I remember reading that the three reasons mergers or acquisitions fail is that:
- You pay too much
- You don’t act quickly enough to take redundant cost out
- Cultures Clash
I read this at a time when I was responsible for doing acquisitions for the company I worked for and it left a lasting mark on me.
When you dissect these three elements the first two are purely financial. Fundamentally an acquisition is accretive when the two companies once merged are more profitable than either of the two companies prior. Getting to this state may take a few years but ultimately a deal has to be accretive or it is deemed a failure.
Paying too much is a problem that cannot solve itself once the deal is done. Acting quickly is a key feature of an acquisition strategy and the only way to correct if the deal was too rich. Taking cost out – or finding synergies is likely an important step in the due diligence. ‘Who do we need to keep?’ and ‘who can we afford to package off?’ is all about making the two companies more profitable when merged. Synergy discussions are not easy. Cut too much and you might limit operational success. Cut too little and you never make the deal accretive.
These two reasons that mergers fail are very cut and dried. The measure is the finances. If you are lucky enough to hold onto all of the customers the revenue is intact. And, if you can demonstrate that the two companies are more efficient than either of the merged entities then the deal was successful.
But here is the thing. Many times mergers fail not because you paid too much or because you didn’t act fast enough to take cost out. The cultures of the two companies clash and the friction reduces the effectiveness of the newly formed company.
Culture is often described as the unwritten code that helps people to understand how to fit in. These behavioural codes are likely the unconscious representation of the beliefs and values of the CEO’s and their management teams. If for example, one CEO believes in transparency because he believes that people are more effective when operating with all the facts and the other CEO believes that people should only be trusted with information pertinent to their jobs the situation is ripe for conflict.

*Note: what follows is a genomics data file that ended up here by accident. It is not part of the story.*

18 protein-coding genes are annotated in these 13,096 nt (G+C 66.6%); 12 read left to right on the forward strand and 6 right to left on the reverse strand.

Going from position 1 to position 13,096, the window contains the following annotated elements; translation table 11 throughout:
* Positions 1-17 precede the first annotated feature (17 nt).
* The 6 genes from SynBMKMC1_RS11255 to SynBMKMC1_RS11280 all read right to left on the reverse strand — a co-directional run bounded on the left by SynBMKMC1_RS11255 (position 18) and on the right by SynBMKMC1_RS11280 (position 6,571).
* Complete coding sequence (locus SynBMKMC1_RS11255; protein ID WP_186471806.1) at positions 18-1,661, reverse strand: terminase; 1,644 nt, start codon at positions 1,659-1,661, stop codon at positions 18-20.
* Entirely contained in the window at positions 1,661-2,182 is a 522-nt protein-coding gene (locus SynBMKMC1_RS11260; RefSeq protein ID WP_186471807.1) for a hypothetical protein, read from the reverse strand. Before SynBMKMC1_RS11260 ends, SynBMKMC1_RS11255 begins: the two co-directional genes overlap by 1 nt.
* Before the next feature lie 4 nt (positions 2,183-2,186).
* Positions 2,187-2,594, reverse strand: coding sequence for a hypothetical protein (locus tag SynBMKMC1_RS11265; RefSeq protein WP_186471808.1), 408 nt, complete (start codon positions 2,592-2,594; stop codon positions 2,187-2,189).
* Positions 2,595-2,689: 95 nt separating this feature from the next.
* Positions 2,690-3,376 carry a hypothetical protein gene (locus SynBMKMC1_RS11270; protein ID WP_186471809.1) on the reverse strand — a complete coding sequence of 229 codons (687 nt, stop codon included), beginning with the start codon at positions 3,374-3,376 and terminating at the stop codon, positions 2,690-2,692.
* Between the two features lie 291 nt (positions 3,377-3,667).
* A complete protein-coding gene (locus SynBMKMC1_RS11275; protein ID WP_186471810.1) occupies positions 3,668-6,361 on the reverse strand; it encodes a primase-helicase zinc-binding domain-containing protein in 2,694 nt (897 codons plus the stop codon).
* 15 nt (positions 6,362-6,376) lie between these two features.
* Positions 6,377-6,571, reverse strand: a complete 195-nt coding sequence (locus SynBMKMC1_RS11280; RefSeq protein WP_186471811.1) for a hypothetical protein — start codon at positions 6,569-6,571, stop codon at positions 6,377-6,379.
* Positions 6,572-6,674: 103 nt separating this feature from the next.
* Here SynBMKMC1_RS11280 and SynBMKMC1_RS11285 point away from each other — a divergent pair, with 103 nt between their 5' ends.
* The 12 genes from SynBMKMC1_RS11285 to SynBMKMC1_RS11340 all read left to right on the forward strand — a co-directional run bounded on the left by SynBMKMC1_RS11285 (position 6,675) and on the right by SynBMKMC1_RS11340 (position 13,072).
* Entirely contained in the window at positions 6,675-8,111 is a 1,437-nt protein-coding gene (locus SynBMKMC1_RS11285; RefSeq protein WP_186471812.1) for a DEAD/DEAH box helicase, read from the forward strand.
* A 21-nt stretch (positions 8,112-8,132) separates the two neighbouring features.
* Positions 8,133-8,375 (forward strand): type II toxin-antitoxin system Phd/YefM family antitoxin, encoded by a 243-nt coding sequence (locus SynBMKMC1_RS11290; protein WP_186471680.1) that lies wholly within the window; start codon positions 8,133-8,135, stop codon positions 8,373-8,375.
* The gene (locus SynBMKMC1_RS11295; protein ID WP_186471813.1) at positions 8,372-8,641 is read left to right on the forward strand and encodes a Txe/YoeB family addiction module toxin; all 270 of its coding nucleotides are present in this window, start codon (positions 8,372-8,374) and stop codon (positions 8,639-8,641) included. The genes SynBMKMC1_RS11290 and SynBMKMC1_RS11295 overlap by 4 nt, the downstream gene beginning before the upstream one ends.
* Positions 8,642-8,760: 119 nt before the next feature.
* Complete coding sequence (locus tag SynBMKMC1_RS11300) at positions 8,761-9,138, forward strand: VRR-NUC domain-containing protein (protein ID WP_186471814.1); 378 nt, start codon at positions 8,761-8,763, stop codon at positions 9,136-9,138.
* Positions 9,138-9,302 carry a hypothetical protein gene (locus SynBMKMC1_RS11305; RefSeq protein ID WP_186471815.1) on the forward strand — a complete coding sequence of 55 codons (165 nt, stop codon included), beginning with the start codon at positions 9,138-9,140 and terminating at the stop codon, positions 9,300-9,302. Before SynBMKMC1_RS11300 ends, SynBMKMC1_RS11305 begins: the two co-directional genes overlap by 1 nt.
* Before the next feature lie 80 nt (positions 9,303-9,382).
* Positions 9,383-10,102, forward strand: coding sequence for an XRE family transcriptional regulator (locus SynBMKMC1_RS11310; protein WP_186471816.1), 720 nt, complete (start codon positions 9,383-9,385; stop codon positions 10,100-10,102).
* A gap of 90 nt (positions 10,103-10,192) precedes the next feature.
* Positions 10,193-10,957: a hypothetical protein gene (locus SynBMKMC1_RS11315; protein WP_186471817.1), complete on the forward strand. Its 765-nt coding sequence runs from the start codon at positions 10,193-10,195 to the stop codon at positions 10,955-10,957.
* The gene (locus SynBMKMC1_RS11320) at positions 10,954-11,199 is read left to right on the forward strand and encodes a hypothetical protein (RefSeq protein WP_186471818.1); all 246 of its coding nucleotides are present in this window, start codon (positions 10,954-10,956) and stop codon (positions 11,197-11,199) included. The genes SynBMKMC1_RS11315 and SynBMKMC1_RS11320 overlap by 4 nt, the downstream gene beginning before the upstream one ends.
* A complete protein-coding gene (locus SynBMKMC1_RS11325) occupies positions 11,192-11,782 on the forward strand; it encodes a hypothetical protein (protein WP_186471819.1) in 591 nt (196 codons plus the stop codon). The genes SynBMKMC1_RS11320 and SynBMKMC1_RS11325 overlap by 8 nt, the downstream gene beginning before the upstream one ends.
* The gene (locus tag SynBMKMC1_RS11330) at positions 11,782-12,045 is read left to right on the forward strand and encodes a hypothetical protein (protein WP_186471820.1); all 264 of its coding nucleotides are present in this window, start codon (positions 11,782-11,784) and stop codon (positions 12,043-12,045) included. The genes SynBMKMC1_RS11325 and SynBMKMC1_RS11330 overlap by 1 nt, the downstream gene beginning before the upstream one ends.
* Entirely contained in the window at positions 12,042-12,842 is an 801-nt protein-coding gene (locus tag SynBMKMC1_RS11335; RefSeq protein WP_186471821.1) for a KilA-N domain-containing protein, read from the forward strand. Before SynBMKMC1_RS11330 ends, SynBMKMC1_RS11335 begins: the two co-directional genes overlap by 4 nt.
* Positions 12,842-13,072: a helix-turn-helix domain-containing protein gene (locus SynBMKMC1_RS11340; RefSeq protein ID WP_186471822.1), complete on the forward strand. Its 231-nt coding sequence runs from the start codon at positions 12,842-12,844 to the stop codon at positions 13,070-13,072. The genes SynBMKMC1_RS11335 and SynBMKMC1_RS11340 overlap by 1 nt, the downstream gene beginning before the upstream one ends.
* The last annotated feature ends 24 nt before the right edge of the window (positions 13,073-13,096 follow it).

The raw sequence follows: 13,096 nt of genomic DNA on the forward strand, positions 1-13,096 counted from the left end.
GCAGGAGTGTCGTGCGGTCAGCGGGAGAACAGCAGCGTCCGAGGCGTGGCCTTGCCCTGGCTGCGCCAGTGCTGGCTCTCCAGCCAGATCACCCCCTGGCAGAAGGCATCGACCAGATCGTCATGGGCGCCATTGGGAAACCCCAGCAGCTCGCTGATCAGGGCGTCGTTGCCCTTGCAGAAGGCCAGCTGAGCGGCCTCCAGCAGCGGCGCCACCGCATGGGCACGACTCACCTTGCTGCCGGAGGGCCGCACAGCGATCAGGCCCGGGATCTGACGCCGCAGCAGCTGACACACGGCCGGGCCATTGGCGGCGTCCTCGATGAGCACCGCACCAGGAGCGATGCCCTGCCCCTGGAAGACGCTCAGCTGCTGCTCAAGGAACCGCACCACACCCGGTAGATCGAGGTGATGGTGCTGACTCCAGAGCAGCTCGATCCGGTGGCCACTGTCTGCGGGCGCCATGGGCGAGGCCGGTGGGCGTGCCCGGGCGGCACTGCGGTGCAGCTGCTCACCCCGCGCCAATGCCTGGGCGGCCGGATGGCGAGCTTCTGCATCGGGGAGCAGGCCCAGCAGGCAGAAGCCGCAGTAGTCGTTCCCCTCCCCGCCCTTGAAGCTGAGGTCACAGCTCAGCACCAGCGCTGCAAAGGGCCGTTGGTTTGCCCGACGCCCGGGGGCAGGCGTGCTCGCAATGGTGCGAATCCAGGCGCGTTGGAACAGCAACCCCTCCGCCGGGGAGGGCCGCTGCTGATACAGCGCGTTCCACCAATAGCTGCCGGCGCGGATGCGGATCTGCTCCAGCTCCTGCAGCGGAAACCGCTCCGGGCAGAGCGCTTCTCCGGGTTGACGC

Inevitably one of the company CEO’s becomes the leader of the newly minted entity. They operate as they always have. For the merged employees not familiar with their new CEO’s way of thinking this creates confusion. After all, they were successful operating with the old ideas – successful enough to do an acquisition or successful enough to be the target of an acquisition. People are less apt to change when they see their way of operating as successful.
As leaders we have different beliefs and values and when we lead companies these beliefs and values naturally inform our way of operating. Rarely do the due diligence processes include the analysis of values and beliefs. Largely, we believe what we are told about the culture of the intended target for acquisition. This means that cultures are always going to clash – it is only a matter of degree!
So, what can be done about this? After completing 4 acquisitions from beginning to end here is a short list of best practices with respect to cultural integration.
- Assess the culture of your own firm and be clear about the behaviours you expect from all employees. Also, recognize that your culture is in motion and you are trying to shift your culture. Cultures are never static because a company should always be growing.
- Assess the culture of the target prior to acquisition if possible. It shouldn’t be seen as a technique meant to affect price or to make a go/no go decision but rather to understand the culture of the company you intend to merge. Like your own culture it is in motion. The aspirations of the people can be seen in how they would like their culture to shift.
- With these two inputs make wise cultural decisions.
- You might discover that the target firm has already created the cultural behaviours you are hoping to create in your own firm. Recognize this and build on what is working. An emphasis here creates humility in your culture and pride in the target’s culture.
- Identify areas of significant risk and build a transition plan. For example how do you move from transparency to need-to-know or the other way around?
- Recognize areas of harmony and use this as a place of commonality and alignment for both groups of people.
- Communicate all of this aggressively.
- Assess the leaders of the target firm as soon as possible. Help them to understand the culture and your expectations of leaders. This is not about competency. It is about helping them to learn how to coach in the new culture. Most of the resistance from an acquisition is hidden resistance within the acquired management infrastructure.
When cultures clash they create unwanted friction and confusion. Cultural confusion is bad for both sides of a merger. When employees start to report to “foreign” managers the coaching becomes even more confused. The unwritten code – culture – of any company helps to create efficiency of action. We all know what is expected in any given situation. This short hand helps us to move quickly. When cultures clash the viability of an acquisition can be put at extreme risk.
Focus as much time on the cultural integration as is contemplated for the structural or the financial acquisition and chances are the culture will help you make the whole thing a resounding success. Assuming you didn’t pay too much! ☺